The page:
DANBURY, Conn. -- A Danbury veteran whose National Guard bonus had been rescinded got a refund in November after reaching out for help from U.S. Rep. Elizabeth Esty.
Esty came to the aid of David Vieira in securing the refund from the California National Guard after the wrongful clawback of his bonus.
Vieira is among 10,000 veterans who share this predicament, according to a release from Esty's office.
Their bonuses were rescinded following the conclusion of their service, the Los Angeles Times reported in October.
The Department of Defense eventually suspended its efforts to recoup the bonuses, but it has, as yet, offered no monetary compensation to repay veterans whose bonuses were already recouped over the last decade.
While Vieira has received his, millions of veterans have not received their gotten their bonuses back, the release said.
Vieira joined the Connecticut National Guard in 2007, and then transferred to the California National Guard in August 2008.
He served in Afghanistan from 2010-11, and was honorably discharged in 2013.
As an incentive for enrolling in the National Guard, Vieira was issued a Student Loan Replacement Program incentive. Bonuses like the one Vieira received were issued to National Guard members across California.
In 2012, just within a year of returning home from Afghanistan, Vieira received a notice of debt to the National Guard, which insisted he repay his SLRP incentive bonus.
The U.S. Treasury Department informed Vieira it would soon begin deducting hundreds of dollars each week from his Veteran's Administration pension until this debt was paid off.
The Pentagon had determined the National Guard had no right to issue these bonuses, and as part of the National Guard’s efforts to reclaim lost monies, began issuing debt notices to Guard members.
“I am an Army Afghanistan veteran and I was one of the first veterans in California to be affected by this bonus recoupment issue," said Vieira.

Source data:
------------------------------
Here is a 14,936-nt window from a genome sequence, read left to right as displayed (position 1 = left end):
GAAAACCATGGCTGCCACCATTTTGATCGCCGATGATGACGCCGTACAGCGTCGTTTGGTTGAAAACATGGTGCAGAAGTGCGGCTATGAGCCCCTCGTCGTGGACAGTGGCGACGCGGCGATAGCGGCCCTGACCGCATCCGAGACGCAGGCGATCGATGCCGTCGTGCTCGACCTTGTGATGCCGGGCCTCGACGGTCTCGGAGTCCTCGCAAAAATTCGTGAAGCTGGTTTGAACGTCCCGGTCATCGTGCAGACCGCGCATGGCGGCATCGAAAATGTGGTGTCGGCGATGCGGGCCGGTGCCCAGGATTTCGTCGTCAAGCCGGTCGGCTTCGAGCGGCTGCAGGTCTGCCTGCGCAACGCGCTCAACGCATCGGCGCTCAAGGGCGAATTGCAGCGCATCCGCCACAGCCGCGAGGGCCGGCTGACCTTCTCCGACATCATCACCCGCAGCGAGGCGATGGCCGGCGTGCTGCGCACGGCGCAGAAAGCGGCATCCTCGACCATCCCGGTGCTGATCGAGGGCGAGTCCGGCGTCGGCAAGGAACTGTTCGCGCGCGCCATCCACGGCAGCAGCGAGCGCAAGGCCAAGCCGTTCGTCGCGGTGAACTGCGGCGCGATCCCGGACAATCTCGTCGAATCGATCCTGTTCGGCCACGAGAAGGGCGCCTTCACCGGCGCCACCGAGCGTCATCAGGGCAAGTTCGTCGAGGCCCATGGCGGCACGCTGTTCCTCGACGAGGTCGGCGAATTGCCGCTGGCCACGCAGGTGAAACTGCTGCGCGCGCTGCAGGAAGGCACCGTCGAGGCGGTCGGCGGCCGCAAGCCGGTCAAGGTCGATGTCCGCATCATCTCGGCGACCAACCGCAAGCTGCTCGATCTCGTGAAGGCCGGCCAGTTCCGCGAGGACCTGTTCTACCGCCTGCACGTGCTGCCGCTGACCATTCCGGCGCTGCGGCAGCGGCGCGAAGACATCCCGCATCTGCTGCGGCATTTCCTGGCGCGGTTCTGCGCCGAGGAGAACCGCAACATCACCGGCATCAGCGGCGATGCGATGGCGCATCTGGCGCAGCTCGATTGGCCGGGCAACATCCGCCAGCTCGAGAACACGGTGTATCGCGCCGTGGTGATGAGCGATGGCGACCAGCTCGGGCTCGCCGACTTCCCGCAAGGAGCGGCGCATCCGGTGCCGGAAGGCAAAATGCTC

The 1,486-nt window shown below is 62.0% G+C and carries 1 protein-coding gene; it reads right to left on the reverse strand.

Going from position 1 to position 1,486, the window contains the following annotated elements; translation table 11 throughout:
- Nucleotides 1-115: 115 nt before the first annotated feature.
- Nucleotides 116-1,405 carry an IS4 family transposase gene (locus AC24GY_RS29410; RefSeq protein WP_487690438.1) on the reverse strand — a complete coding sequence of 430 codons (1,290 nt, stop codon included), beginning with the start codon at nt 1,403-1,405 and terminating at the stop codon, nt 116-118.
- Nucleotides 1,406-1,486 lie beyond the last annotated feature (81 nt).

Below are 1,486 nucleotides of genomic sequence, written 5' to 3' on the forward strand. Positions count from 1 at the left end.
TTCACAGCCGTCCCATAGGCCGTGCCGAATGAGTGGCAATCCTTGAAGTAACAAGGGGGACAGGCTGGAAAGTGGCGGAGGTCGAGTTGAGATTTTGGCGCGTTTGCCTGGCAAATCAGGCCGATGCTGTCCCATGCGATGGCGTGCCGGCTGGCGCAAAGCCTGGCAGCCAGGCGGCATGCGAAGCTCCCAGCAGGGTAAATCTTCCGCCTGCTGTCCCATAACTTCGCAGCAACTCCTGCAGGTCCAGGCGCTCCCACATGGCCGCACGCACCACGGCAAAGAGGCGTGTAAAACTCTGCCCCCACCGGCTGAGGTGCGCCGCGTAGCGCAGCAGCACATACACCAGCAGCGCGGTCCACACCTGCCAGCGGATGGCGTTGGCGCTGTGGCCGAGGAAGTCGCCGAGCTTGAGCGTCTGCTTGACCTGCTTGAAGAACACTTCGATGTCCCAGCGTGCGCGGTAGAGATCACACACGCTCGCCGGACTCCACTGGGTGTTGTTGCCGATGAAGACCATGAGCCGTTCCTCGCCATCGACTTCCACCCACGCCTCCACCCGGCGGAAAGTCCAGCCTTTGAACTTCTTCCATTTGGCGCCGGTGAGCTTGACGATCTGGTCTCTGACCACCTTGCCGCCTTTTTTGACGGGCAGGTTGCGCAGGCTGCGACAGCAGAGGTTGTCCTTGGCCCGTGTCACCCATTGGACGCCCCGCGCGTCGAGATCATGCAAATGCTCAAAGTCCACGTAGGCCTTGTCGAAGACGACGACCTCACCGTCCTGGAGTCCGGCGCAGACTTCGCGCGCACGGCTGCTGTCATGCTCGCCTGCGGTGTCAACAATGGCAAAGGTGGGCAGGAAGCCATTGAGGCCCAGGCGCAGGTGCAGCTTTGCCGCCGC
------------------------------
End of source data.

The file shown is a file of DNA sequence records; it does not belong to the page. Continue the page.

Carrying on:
"The issue was new, and no one knew how to deal with it. I reached out to military and government officials in California for assistance, but struggled to find anyone willing to listen to my case, and to help me through this impossible battle."
This issue followed Vieira when he moved to Danbury from California in 2011.
He contacted Esty for help earlier this year. She worked with the California State Military Reserve, California National Guard, and National Guard Bureau, to ensure all of Vieira’s bonus repayments would be expedited and refunded.
Esty also released a statement denouncing the payments, calling the Pentagon’s clawback efforts “misguided," said the release.
Additionally, Esty wrote to Secretary of Defense Ash Carter and National Guard Bureau Chief General Joseph Lengyel to thank them for suspending the bonus collections, and called on them to work with Congress to find a permanent solution.
She also wrote to the U.S. House leadership urging Congress to remain vigilant and work with Department of Defense to find a solution to end unfair bonus recoupments.
Finally, in November, Esty got word that Vieira’s case had been settled and he would be repaid in full.
“By the time I moved from California to Connecticut, I had begun to lose hope that anyone would help me reclaim the monies I knew were rightfully mine. I have been lucky to have the support of Rep. Esty and her staff,” Vieira said.
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